Pollen remains on the rise

Published 4:00 am Saturday, March 23, 2019

High pollen counts have marked the last few weeks, with Atlanta Allergy & Asthma, an allergy practice that tracks the pollen count for the region, reporting a pollen count of 208 on Friday. The group does not release measurements for weekends.

That number falls in the high range, with tree pollen being the main type of pollen filling the air.

Thursday’s pollen count fell below March’s high of 322, and below this year’s highest pollen count of 736 on Feb. 8. In 2018, the pollen count hit a high of 5,354 in April. However, in LaGrange, more people than normal have reported feeling the toll of pollen this year.

“There is a lot of pollen out there now, and even people who don’t have asthma are coming in with bronchitis and difficulty breathing,” said Wanda McGill, an advanced practitioner at WellStar West Georgia. “Of course, people who do have asthma are having reactions that are worse than normal. For anybody with allergies or anything like respiratory issues — asthma, [chronic obstructive pulmonary disease] — everything is getting worse.”

According to the Centers for Disease Control and Prevention, allergies are the sixth leading cause of chronic illness in the United States, with more than 50 million Americans suffering from allergies each year.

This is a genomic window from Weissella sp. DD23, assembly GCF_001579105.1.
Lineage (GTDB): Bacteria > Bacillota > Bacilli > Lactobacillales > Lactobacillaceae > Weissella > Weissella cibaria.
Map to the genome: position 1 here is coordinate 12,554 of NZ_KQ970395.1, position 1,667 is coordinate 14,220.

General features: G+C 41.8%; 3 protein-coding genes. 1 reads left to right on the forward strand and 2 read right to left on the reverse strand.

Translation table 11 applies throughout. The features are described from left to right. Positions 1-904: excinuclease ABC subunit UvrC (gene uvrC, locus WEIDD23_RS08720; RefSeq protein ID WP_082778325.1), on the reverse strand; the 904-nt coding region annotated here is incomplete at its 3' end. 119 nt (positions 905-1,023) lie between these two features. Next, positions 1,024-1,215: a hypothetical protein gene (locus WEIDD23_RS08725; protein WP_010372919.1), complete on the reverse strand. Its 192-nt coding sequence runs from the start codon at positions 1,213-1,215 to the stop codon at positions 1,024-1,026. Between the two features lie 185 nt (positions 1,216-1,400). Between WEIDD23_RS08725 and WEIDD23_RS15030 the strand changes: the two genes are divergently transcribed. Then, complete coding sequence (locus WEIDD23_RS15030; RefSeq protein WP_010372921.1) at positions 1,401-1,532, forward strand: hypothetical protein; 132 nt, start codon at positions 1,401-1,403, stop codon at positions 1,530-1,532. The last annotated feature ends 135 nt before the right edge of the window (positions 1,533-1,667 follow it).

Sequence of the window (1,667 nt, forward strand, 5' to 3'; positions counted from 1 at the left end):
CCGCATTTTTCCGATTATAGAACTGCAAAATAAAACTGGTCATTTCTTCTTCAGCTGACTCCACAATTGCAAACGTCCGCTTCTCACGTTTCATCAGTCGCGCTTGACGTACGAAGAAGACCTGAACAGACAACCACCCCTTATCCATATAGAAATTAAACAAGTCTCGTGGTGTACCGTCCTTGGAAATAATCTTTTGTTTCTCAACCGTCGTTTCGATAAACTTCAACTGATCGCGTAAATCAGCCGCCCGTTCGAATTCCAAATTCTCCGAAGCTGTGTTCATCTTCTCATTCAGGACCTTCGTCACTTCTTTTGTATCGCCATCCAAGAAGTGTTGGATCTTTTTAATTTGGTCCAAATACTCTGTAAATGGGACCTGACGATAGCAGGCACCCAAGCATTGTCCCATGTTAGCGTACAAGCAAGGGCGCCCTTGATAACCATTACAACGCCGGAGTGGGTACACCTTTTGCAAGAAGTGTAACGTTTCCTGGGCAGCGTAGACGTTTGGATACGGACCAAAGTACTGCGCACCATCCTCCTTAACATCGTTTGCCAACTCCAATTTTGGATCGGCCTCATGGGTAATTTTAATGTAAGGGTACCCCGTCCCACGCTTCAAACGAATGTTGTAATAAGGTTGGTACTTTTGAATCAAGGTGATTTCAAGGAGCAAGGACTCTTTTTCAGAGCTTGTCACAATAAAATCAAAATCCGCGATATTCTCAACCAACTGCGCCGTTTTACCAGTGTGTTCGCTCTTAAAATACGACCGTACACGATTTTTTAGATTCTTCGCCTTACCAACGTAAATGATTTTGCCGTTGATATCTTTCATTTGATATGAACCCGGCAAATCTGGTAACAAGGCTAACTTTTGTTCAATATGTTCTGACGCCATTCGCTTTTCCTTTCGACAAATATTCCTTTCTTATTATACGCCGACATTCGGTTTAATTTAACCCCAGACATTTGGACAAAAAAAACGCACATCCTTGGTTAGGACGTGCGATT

“We’ve had several admissions, especially with pediatric patients,” McGill said. “A lot of them had never had admissions or problems before.”

Allergy relief medicines can help manage some of the allergy symptoms, but anyone experiencing trouble breathing should immediately seek medical attention.

Other means of reducing allergy symptoms focus on limiting exposure to pollen, especially at home.

“You’ll be amazed if you vacuum your floor and look,” McGill said. “In the bag or the water, it will be covered in pollen. You didn’t even realize it was there, so after you are outdoors, you need to change your clothes, rinse off, use saline spray to rinse the pollen out of your nose. Just get it off your skin and off your body.”

The CDC notes that allergies cannot generally be prevented, but allergic reactions can be prevented. The CDC recommends being in an air-conditioned environment during peak seasons for outdoor allergies.